Iran’s President Urges Cabinet to Curb 'Honor Killings'

Outrage in Iran over gruesome 'honour killing' of teenage girl

In Iran, punishment is reduced for those convicted in so-called "honour killings".

Proposed legislation against "honour killings" has been shuffled for years among various decision-making bodies in Iran.

The killing has prompted outrage nationwide, and Iranian President Hassan Rouhani has reportedly urged his Cabinet to fast-track legislation that would impose harsher punishments for honor killings.

Following the murder, the father showed up to the police, sickle in hand, and confessed to killing the teen, the outlet reported.

Teenager Romina Ashrafi ran away from her home to elope with her 34-year-old boyfriend Bahamn Khavari after her family objected to the union.

Iran's penal code now reduces the penalties for fathers, or other family members, who carry out honour killings on their relatives.

And journalist Masih Alinejad said the young girl was a "victim of anti-women laws in Iran".

Reza Ashrafi was arrested for allegedly killing his daughter, Romina Ashrafi, with a farm sickle while she was sleeping after she fled her parents' home with an older man.


Although Romina reportedly told police she would be in danger at home and feared for her life, the girl was handed over to her father as required by Iranian laws.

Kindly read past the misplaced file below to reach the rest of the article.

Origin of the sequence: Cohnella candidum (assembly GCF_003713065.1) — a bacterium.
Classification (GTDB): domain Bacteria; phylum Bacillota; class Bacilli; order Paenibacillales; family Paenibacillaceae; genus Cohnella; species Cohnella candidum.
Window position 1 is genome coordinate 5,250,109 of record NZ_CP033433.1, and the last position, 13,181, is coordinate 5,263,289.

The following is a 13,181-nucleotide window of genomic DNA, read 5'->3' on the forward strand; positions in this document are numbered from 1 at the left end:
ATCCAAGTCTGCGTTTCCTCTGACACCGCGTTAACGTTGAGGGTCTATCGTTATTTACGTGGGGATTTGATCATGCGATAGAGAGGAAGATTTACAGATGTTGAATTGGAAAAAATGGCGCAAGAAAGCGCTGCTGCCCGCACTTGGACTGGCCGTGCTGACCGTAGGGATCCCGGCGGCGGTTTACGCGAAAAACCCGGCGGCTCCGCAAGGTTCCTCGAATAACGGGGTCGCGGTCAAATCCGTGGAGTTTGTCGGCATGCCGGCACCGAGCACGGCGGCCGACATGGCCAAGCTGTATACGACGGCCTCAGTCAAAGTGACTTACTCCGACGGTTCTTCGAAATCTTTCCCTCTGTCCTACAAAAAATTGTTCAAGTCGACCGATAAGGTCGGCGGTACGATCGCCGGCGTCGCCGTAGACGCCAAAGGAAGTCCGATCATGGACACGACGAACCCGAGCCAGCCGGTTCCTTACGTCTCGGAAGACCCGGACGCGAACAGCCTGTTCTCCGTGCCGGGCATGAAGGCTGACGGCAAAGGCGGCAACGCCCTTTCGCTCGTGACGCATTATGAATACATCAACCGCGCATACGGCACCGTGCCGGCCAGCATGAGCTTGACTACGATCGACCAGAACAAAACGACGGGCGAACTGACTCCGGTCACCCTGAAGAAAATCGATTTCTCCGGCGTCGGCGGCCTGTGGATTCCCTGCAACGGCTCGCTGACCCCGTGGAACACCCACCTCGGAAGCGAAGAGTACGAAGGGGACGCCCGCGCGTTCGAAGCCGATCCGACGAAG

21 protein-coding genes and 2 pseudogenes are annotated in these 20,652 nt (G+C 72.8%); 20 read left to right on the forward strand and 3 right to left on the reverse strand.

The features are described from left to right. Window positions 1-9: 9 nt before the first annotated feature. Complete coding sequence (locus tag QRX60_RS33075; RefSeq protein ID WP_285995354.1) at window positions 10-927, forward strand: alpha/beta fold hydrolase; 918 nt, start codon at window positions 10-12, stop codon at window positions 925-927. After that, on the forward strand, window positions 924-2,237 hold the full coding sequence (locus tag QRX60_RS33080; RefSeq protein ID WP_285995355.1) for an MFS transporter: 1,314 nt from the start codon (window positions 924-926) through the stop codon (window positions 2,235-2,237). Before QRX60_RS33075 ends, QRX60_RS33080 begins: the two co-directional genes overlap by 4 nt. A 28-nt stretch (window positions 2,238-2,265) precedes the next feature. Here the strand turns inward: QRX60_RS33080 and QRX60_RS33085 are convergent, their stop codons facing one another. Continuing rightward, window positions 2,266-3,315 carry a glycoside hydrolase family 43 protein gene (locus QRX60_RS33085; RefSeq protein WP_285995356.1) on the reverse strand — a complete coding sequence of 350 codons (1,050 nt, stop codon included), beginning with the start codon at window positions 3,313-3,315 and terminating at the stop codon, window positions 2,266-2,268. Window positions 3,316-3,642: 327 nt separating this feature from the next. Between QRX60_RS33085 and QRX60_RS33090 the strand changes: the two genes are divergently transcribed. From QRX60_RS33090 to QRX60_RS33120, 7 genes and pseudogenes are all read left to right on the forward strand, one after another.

Under current laws, Reza Ashrafi could face up to 10 years in prison for murdering his daughter.

An undetermined number of women and girls in Iran are killed every year by their male relatives under the pretense of defending their honor for actions viewed as violations of conservative Islamic customs on love and marriage.

Shahnaz Sajjadi, close collaborator of the vice-president, calls for a change in the "common thought that the home is a safe place for children and women" and that there are no major differences between "crimes against women in society" and those that occur within the home.

On Wednesday, national newspapers featured the story prominently and the social media hashtag #RominaAshrafi spread on social media, with most users condemning the killing.

Iran's judiciary said Romina's case would be tried in a special court.

President Hassan Rouhani expressed regret over the killing, according to the official presidential website, and also called for bills preventing violence to be attended to quickly.

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